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“The Five Languages of Love” by Gary Chapman

Introduction to Chapters 1, 2, 3

Many fiction works and films are built on the same plot: the heroes love each other but cannot show it. Based on misunderstanding, many stories unfold: sometimes funny, sometimes sad and tragic. Often, a couple’s life is full of misunderstandings and difficulties in developing a meaningful dialogue. Gary Chapman, the author of The Five Languages of Love. How to Express Love to Your Companion, believes that people speak different languages with their partners.

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He identifies five ways in which individuals express their love and calls them languages. The manner in which a person speaks their native language depends on the factors such as their upbringing, their families’ parenting approaches, and their character traits. People tend to “inherit” the language of love, grow accustomed to express themselves in it and expecting the same understandable love formulas in return. There are often situations when partners follow entirely different codes. Chapman puts it this way: “Your emotional love language and the language of your spouse may be as different as Chinese from English. No matter how hard you try to express love in English, if your spouse understands only Chinese, you will never understand how to love each other “(p. 6). People can completely differ in expressions of attention and love.

For some, the actual manifestation of love is constant care and help; for others it can be signs of attention in the form of surprises, gifts, and flowers. To some, all this seems unnecessary if the partner is never around. It is useless to declare love to someone in one language if an interlocutor speaks another. Everyone has their own understanding of how they want to be treated. This is a kind of native language that does not always coincide with the partner’s mother tongue.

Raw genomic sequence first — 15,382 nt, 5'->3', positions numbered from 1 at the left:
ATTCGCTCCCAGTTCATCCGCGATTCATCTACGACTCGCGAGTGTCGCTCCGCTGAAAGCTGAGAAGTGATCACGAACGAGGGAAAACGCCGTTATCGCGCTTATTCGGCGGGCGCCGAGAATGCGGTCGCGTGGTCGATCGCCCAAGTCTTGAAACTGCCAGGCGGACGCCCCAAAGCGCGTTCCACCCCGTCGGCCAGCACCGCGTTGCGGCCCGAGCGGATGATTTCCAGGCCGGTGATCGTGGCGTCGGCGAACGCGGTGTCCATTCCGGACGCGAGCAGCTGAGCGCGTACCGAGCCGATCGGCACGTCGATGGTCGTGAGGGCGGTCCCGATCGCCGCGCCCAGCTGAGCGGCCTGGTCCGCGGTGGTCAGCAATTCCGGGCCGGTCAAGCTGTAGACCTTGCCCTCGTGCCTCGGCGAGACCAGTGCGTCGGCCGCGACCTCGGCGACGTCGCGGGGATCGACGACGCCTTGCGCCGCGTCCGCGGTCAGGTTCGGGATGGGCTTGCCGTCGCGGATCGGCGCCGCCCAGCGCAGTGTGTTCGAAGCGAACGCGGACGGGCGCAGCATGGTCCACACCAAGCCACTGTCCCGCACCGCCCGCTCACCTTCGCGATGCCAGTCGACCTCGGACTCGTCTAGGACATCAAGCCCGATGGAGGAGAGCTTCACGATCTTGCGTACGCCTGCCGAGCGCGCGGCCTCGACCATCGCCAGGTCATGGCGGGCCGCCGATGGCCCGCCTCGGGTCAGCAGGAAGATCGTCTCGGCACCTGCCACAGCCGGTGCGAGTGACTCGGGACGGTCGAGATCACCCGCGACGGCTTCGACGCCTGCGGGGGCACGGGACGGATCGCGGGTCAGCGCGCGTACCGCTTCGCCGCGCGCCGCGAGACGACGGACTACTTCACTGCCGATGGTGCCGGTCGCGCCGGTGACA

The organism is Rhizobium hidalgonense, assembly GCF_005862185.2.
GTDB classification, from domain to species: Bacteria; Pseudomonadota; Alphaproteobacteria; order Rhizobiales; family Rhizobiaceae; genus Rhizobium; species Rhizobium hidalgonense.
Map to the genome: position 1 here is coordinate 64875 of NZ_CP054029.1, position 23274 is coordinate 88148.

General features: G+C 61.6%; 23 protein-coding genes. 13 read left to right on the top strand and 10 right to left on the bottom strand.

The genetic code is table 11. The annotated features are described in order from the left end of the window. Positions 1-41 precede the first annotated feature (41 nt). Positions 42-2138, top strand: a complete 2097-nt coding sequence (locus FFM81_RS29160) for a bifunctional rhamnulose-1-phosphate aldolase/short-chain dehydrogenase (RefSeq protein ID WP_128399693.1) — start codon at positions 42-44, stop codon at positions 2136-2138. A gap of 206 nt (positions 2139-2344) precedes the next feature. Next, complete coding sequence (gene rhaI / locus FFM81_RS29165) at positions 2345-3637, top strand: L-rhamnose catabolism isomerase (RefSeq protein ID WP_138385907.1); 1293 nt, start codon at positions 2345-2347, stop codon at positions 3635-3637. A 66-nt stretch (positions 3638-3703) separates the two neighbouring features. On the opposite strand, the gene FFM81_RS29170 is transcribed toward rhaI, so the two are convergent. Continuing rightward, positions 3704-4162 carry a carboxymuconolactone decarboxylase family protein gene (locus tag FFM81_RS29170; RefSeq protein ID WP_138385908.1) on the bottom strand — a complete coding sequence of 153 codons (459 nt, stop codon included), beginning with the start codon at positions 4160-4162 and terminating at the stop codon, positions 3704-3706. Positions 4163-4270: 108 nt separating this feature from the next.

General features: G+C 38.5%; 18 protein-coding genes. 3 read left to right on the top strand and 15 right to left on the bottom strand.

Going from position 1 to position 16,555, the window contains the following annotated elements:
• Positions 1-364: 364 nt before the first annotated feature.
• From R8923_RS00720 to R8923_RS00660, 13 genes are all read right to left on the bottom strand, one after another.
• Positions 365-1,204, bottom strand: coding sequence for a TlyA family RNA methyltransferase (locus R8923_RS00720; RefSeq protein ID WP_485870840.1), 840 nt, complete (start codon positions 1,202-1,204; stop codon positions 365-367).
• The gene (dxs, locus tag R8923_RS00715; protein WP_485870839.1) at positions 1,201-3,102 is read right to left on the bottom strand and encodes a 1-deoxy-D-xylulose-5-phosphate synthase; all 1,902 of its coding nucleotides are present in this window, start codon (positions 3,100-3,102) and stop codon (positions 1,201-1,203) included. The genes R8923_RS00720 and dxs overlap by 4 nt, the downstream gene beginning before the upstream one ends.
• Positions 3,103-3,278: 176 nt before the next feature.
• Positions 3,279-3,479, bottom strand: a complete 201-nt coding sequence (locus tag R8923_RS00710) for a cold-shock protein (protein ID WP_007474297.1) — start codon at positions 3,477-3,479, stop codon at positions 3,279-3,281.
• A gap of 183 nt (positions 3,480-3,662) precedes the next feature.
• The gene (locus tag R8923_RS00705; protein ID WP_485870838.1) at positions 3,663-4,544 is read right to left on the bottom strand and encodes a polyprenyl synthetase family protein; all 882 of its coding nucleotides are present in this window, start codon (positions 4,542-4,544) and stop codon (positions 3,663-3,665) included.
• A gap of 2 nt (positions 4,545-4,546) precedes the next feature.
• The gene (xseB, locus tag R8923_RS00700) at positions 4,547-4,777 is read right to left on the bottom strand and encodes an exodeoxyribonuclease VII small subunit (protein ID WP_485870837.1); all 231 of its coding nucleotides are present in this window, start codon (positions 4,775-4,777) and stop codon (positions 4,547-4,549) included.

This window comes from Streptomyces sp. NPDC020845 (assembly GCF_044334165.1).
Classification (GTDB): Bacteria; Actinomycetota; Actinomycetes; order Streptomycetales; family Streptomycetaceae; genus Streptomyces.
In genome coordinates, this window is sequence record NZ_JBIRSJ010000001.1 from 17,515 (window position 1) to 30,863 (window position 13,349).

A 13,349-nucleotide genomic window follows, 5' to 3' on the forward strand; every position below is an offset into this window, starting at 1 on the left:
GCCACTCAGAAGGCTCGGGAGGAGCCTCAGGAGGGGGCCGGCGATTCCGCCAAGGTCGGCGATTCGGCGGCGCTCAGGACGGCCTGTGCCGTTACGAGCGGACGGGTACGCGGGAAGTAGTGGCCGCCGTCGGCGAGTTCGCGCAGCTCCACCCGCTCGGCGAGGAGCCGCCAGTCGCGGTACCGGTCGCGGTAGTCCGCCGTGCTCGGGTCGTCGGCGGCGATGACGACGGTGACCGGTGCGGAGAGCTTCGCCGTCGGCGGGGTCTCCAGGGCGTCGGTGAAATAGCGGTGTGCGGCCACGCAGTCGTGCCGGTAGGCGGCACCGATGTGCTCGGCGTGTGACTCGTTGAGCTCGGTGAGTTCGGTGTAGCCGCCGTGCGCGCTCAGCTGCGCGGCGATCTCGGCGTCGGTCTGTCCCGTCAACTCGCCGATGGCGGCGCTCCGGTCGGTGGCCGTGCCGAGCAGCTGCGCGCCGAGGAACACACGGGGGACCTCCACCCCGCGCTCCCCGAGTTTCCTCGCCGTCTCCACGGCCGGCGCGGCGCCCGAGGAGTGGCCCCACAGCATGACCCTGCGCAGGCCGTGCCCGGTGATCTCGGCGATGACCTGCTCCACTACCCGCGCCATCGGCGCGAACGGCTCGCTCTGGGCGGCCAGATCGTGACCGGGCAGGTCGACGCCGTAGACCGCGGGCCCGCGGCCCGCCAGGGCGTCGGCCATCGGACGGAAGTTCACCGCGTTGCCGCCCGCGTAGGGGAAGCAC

Description of the Language of Time

Chapman singles out the language of time as one of the languages of love. For someone who speaks it, the main value is to spend time with their partner. However, the concept of time as the central phenomenon in Chapman’s (2004) approach to mending relationship could be seen as slightly misleading. For example, the author mentions the concept of quality activities in tandem with the notion of quality time as the construct that must be introduced into the therapy to produce a tangible impact on the relationships. Chapman (2004) provides the following touching commentary offered by one of his patients: “I feel most loved by my wife when we do things together, things I like to do and things she likes to do. We talk more.” The latter statement plays a particularly crucial role in bringing the relationships together and promoting a better rapport between partners.